I did it again!
I am researching for a SF novel in preparation (the specifics I keep to myself for now) and, one interesting site after one fascinating site, found out that time compressed itself and most of the afternoon had fled down the rabbit hole!
I do not know if my scientific formation aggravates this time-sink habit. I hold a Master degree in geography, and so many aspect of macro-ecology do hold my interests!
Plus, even the very day-to-day concerns penetrates my Serious Writer mode. From the over-usage of single-used plastics that keep turning up in the remotest places or the oceans, to the waste of my own pens and stylus, to the upcoming Great Backyard Bird Count, and my own, heart-warming geek love Valentine day short-story…
So, all those tiny bits cluttered like a planet aggregation process, dissolving my focus. Already 16h00?
As I mentioned previously, most of what I ‘m noting right now won’t ever make it to the novel you’ll read somewhere in the next year. Some of those, if I can’t place it in the novel, will turn up, greatly compressed, in one or two exploratory short-stories, set in the same universe.
What I will NOT do is integrating all that painstaking-ly gathered tidbits into the novel itself, under the form of some extra-large infodump, (or a rather lengthy explanation by a secondary character that will get killed in the next chapter).
Research as an iceberg
See research as the hidden part of the iceberg. What floats if what the reader experiences. If you tried to pull more of the iceberg over the water level, like I did in my first books (fortunately Daniel Sernine, my editor of the time, detected it) you would end up with an indigestible lump of details that weights down the storytelling.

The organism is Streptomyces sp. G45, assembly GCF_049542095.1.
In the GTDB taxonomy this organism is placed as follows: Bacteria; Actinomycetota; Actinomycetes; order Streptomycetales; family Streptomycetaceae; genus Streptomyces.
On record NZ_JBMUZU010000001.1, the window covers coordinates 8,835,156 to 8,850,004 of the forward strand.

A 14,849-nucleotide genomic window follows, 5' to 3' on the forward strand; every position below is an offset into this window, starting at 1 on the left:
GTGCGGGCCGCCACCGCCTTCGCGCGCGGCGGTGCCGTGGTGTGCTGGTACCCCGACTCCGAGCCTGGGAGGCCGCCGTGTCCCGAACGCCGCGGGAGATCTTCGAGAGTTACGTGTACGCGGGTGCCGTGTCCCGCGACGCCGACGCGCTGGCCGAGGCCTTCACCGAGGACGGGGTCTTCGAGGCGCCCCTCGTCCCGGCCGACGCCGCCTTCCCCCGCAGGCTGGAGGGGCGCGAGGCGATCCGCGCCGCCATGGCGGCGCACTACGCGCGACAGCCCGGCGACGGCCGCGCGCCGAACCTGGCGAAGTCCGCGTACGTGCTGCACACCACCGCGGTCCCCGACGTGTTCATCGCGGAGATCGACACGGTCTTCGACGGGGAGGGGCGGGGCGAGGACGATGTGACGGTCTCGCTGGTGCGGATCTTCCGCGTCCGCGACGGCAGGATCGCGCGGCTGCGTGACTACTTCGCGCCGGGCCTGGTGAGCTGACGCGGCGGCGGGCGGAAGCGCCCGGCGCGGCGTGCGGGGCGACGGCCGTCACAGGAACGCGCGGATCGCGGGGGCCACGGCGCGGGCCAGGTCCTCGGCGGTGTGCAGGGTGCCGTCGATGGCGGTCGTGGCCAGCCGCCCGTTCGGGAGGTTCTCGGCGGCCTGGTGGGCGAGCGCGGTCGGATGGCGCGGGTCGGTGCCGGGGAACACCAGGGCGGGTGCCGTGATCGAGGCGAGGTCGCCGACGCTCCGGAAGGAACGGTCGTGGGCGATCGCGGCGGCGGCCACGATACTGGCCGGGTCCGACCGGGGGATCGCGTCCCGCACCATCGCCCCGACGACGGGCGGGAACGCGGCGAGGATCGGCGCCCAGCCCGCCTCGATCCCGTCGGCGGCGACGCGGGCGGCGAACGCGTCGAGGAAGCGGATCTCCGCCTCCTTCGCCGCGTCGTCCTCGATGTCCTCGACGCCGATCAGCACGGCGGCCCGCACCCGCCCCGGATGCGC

Yes, I was one of those very interested in sharing all those cute details!
Yes it is soooo tempting to have your characters stop on a ridge and describe the wondrous landscape in excruciating details, over two or four pages! It is more palatable if the description is shorter, and punchy, like this one from a WIP:
The dunes went on and on, a pale sandbox barely contained by a row of angry mountains, each chipped and corroded summit vying for predominance.
Most of the research iceberg must stay invisible!
Solution is not dilution!
To keep our focus, it’s good to set limits, to avoid diluting our attention.
One solution in time management is to do the research after you complete writing a certain set number of words for the day. This is Kristine Kathryn Rusch’s method to limit the time spent in research. She also manage to get her research done before writing the novel, while she’s finishing the previous book.
Not the way of Dean Wesley Smith, who does his research as he writes, because some cool factoids will influence the story telling. I know it happened to a short-story I was researching for.
One obvious solution is to restrain the time passed on the social platforms. Or retire completely from social media in a period of rush. Julie E. Czerneda mentions it.
My own is setting a timer. Sometimes the amount of time is not enough and I prolong the time. Still work to do.
Or I use this experience to write a blog entry.
TL;DR : I lost time surfing the web for my research. Some remedies may apply